Gilligan was, at the time, being talked about as a possible Democratic presidential candidate, or at the very least, as someone's vice presidential running mate. This was dead serious talk in those days.

Early in the evening, Klein was over in the Rhodes ballroom while I hung out for a while in the Gilligan victory party, as a crowd of Democrats from around the state gathered for what they believed would surely be a huge celebration.

At one point, white-jacketed servers from the hotel wheeled in a monstrously huge cake and placed it in the center of the room. This ginormous thing was made in the shape of the White House, with the lettering "Gilligan '76" in red-and-blue frosting.

Indeed, Gilligan held an early lead and things were looking good for the Democrats.

But the margin began to close late at night, even the TV stations were reporting on their 11 p.m. newscasts that Gilligan was the winner. In fact, before they went on the air, Rhodes had already gathered his supporters together in his ballroom and made a maudlin concession speech, in which he talked about "fading away and spending time fishing (pronounced 'feeshing' in southeast Ohio dialect) with my grandchildren."

Rhodes went upstairs to a suite in the Neil House and went to bed.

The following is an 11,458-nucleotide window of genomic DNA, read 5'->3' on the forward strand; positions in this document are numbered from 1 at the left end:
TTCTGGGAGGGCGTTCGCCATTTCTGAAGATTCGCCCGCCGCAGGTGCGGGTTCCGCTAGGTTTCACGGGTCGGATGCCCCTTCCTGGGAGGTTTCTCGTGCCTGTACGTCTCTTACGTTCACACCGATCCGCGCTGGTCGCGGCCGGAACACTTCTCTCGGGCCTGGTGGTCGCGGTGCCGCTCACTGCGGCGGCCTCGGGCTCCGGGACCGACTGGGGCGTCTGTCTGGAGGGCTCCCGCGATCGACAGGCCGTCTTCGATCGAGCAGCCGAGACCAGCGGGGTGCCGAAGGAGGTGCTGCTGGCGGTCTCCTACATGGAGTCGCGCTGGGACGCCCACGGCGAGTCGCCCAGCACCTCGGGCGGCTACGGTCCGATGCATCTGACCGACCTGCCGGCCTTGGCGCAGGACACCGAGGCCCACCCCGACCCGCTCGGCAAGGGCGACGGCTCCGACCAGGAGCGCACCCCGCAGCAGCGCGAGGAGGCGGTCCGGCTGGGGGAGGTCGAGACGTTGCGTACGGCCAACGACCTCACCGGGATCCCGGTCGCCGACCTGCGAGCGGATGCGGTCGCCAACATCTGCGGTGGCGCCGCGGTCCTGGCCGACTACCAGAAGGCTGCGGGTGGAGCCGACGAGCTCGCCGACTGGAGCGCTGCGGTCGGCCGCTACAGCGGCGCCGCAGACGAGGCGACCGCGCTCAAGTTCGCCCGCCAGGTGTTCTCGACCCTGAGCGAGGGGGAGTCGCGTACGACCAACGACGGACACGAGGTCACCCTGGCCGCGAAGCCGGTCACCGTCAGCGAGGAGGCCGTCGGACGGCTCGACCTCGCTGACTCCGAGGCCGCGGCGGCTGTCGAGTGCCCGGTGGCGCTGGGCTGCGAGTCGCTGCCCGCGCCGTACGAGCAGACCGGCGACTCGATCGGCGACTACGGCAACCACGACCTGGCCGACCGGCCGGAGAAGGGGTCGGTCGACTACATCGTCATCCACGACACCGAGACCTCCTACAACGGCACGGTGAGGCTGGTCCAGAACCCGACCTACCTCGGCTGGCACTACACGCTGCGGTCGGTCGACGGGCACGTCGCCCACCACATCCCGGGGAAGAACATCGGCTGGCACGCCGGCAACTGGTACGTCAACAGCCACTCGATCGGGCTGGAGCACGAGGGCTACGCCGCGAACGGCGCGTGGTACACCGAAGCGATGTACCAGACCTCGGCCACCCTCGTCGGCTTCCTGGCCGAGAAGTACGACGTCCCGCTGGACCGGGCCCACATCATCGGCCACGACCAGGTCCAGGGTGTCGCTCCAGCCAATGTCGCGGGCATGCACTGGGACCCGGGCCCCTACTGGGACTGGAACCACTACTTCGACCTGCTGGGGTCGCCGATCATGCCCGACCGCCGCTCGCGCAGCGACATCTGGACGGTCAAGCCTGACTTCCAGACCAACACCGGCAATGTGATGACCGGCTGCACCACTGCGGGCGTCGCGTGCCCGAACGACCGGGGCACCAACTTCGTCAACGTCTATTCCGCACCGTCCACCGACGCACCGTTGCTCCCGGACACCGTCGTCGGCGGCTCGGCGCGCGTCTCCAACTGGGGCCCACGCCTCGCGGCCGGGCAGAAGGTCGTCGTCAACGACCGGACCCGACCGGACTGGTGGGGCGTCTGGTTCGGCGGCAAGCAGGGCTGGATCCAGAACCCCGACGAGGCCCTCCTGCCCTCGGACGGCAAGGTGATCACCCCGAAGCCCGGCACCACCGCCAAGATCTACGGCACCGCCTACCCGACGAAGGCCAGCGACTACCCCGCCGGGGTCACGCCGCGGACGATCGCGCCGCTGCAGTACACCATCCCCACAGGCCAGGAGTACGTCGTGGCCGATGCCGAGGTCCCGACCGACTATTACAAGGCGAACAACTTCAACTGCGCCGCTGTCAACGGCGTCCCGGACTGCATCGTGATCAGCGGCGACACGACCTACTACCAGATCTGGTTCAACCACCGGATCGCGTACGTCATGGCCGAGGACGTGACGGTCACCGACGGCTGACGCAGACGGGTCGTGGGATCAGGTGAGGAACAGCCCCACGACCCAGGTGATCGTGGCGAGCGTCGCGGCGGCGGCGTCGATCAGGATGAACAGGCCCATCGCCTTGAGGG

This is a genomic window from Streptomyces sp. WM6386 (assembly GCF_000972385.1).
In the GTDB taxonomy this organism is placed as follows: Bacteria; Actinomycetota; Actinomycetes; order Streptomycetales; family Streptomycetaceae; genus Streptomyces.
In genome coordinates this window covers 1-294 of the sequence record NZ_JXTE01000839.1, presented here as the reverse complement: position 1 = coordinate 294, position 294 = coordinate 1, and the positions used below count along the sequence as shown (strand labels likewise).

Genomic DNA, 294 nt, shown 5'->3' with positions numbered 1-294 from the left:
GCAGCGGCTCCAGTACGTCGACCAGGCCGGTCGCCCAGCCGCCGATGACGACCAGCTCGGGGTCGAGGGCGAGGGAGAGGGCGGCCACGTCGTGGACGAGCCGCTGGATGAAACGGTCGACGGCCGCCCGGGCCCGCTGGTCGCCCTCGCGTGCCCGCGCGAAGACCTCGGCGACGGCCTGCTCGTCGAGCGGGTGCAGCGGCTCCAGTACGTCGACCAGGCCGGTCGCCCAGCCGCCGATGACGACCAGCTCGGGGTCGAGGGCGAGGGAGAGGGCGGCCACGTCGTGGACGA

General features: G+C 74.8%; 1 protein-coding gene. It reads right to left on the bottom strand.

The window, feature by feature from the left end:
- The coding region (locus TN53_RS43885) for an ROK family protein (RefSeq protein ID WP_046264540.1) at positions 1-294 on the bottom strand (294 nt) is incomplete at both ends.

But Klein and I were working well after midnight, watching that Gilligan lead slowly disappear.

And, then, in the wee hours of Wednesday morning, Rhodes pulled ahead by the slimmest of margins.

Klein and I called in our final lede on the story at nearly 6 a.m., dictating it to our editor, John Kiesewetter, back in Athens.

Somebody woke Rhodes up and he got dressed and ran down to the ballroom, where a handful of supporters remained, where he gave a victory speech, saying he knew all along he would pull it out.

The headline on our final story was astounding: Rhodes up by 10,000; recount likely.

Rhodes had won by less than one vote per precinct statewide.

We were able to get the whole story when most Ohio newspapers had Gilligan winning because our deadlines were so late; we didn't have to get the paper out to the town newspaper, The Messenger, to be printed until after 6 a.m.

By 9 a.m., it was on news racks on campus.

There were a lot of reasons Gilligan didn't win.

He had shut down the state parks for a time as a budget-saving measure. And his sharp wit didn't always help him.

Once, he was at the state fair, touring the Junior 4-H animal barns, as is expected of all Ohio governors. In the sheep barn, surrounded by reporters, Gilligan was asked by a photographer to sheer a sheep.

I don't shear sheep, the governor said, I shear taxpayers.

You can imagine how that joke went over.

It was after 6 a.m.; Klein and I had finished our job, feeling good about getting the story and getting it right.

I wandered into the Gilligan ballroom. Nearly everyone was gone; there were just a few despondent Democrats.

The White House cake sat in the middle of the room. It looked stale and beat up and half-eaten. It had pretty much collapsed in on itself.

It was one sad cake. And one sad night for Ohio Democrats.